By Lewis Potter
Wednesday, 01 August 2012
Gun review: William Powell Perseus shotgun: Made for Powell’s by Rizzini, this over-under combines English style with Italian flair, offering shooters a gun for all seasons.
William Powell Perseus shotgun. £1795
In Greek mythology, Perseus was the hero who killed the gorgon Medusa.
Today his name is lent to William Powell’s latest over-and-under shotgun, produced in both 12-bore and 20-bore.
This is something of a new venture for the company because, while the customer can request a special order, the intention is to market it as a standard product, albeit an upmarket shotgun with good walnut and pretty engraving.
It is aimed at the kind of owner who is primarily a game shooter but also enjoys clay shooting — a gun for all seasons.
To be successful in this area is a salesman’s dream, and competition is strong, with some already dominant and well-established brands.
RELIABILITY THROUGH SIMPLICITY
The Perseus has Italian ancestry, being made for Powell’s by Rizzini — an arrangement not unusual in the gun trade (for example, some years ago, Beretta provided the basis for a Webley & Scott over-and-under model).
With its hinge discs (or trunions), ventilated rib and single trigger, the Perseus has a similar appearance to the Rizzini, but it has some interesting details that set it apart.
The Perseus is based around what is called the “guild action”, which is to the over-under what the Anson & Deeley boxlock is to the side-by-side.
Of straightforward construction, the emphasis is on reliability through simplicity.
This gun’s lock work is one of the nicer-finished examples that I have seen, with highly polished, dome-ended dowel pins holding everything together.
In the past, one small weakness in this design was that the strikers (firing pins) often broke with extensive use.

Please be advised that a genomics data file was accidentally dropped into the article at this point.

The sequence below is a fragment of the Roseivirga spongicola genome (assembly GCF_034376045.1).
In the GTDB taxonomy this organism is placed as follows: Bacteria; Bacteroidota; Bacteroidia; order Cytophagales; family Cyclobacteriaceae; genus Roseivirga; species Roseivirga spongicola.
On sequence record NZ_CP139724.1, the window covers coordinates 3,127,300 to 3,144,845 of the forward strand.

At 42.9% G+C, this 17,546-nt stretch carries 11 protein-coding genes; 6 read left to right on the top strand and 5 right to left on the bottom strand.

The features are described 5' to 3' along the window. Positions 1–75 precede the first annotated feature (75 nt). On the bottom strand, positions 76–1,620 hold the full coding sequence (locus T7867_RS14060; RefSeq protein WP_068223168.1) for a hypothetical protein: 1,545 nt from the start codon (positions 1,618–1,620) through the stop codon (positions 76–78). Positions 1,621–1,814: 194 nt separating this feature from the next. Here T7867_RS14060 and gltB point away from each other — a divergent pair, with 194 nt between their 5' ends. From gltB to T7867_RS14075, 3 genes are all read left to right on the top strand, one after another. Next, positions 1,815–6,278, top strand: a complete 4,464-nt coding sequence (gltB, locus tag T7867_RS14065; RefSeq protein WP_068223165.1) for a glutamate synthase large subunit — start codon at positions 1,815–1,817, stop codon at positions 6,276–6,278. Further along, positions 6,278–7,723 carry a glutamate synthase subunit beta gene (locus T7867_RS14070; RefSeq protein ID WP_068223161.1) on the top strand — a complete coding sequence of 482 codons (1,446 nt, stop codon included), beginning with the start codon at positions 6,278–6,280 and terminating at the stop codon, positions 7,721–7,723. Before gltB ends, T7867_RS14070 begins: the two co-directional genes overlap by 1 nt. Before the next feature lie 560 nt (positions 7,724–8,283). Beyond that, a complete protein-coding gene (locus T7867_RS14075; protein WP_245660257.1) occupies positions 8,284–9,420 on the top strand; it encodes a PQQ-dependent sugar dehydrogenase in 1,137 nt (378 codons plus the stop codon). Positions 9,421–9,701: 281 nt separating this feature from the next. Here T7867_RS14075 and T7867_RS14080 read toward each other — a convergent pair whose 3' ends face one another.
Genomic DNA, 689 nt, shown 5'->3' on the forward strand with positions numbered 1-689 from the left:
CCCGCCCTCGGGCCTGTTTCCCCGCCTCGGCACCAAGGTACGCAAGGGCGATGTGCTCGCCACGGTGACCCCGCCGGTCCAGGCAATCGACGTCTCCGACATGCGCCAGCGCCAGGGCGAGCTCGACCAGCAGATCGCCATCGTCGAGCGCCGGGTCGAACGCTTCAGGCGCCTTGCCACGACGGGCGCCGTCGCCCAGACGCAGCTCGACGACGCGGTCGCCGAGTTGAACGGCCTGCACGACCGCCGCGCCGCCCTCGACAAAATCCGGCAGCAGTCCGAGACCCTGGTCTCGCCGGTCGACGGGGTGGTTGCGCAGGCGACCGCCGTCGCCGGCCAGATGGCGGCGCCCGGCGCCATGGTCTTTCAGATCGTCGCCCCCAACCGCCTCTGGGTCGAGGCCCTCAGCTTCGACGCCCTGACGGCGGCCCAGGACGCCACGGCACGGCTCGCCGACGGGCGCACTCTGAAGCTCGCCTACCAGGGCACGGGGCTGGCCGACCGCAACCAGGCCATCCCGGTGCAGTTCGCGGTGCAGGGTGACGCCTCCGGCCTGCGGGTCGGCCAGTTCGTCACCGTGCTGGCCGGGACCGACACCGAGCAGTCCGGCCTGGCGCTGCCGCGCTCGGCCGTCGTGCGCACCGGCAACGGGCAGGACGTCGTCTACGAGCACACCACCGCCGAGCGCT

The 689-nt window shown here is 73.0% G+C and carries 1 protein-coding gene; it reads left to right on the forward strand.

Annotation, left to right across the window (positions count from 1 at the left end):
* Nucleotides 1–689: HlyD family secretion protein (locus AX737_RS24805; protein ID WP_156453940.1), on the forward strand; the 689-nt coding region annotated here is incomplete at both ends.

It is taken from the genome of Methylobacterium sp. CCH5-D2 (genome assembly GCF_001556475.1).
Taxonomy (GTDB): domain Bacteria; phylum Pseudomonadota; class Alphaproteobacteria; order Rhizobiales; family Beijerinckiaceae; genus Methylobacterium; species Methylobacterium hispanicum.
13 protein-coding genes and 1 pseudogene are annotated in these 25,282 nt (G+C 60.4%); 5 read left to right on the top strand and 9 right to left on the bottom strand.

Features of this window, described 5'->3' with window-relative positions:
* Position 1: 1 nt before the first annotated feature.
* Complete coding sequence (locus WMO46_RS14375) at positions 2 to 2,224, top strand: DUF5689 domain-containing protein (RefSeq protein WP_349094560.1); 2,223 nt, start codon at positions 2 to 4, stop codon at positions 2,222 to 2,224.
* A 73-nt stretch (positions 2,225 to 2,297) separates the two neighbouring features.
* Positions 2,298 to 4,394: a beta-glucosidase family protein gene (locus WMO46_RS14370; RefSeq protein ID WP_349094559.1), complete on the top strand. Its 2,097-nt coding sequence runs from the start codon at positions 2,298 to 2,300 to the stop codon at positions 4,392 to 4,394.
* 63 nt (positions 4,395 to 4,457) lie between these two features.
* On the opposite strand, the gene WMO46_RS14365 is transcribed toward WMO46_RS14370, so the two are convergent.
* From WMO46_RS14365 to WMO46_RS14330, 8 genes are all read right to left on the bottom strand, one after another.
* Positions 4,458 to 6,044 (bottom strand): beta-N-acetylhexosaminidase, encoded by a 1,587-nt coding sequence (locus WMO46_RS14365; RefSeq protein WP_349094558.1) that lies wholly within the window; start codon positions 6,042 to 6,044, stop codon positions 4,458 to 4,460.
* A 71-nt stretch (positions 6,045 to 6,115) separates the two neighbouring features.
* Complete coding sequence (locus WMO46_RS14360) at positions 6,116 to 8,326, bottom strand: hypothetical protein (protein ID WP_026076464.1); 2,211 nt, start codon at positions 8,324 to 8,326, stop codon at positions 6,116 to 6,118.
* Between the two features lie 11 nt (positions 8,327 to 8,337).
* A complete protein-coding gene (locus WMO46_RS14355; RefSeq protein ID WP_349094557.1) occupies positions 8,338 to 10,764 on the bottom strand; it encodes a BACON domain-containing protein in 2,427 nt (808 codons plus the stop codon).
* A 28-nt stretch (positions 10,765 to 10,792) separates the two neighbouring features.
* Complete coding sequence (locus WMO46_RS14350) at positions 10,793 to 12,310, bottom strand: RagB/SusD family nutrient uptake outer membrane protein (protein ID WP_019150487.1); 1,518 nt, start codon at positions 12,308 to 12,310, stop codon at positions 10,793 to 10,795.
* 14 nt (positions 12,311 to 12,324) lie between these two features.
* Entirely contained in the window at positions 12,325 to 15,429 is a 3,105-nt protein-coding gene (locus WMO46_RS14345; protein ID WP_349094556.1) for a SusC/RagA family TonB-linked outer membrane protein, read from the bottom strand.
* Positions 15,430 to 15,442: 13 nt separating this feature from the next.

However, the old stepped striker design has been replaced with one that has curved and tapered sections to eliminate stress points and to enhance greatly their life expectancy.
Also, echoing the practices of some past British gunmakers, the Perseus comes complete with spare strikers, return springs and retaining dowel pins.
The barrels are of the familiar monobloc construction, with permanently sprung extractors, neat, shiny jewelling around the block and a glossy black finish to the remainder.
At 7mm, the tidy matted top rib is slightly wider than those found on some game guns, but the brass bead is traditional.
Five long, 2.3⁄4in (70mm) chokes are supplied as standard, with a substantial choke key incorporating a thread cleaner.
Well-made and nicely finished, they are marked with the American system of measurement and are suitable for use with steel shot.
While guns can be ordered superior proofed for all steel shot cartridges, this one carried standard proof marks, meaning only the so-called “reduced” steel shot loads may be used, and with no more than half-choke.
ENGLISH STYLE AND ITALIAN FLAIR
The stockwork is a combination of English style and Italian flair, and the grade of walnut on this gun is beautiful.
This is enhanced by the neat chequering and good finish, though I would prefer a rounded fore-end, which is more in the English style.
The semi-pistol grip, or what used to be called “bag grip” in Birmingham, is a particularly effective style on an over-and-under.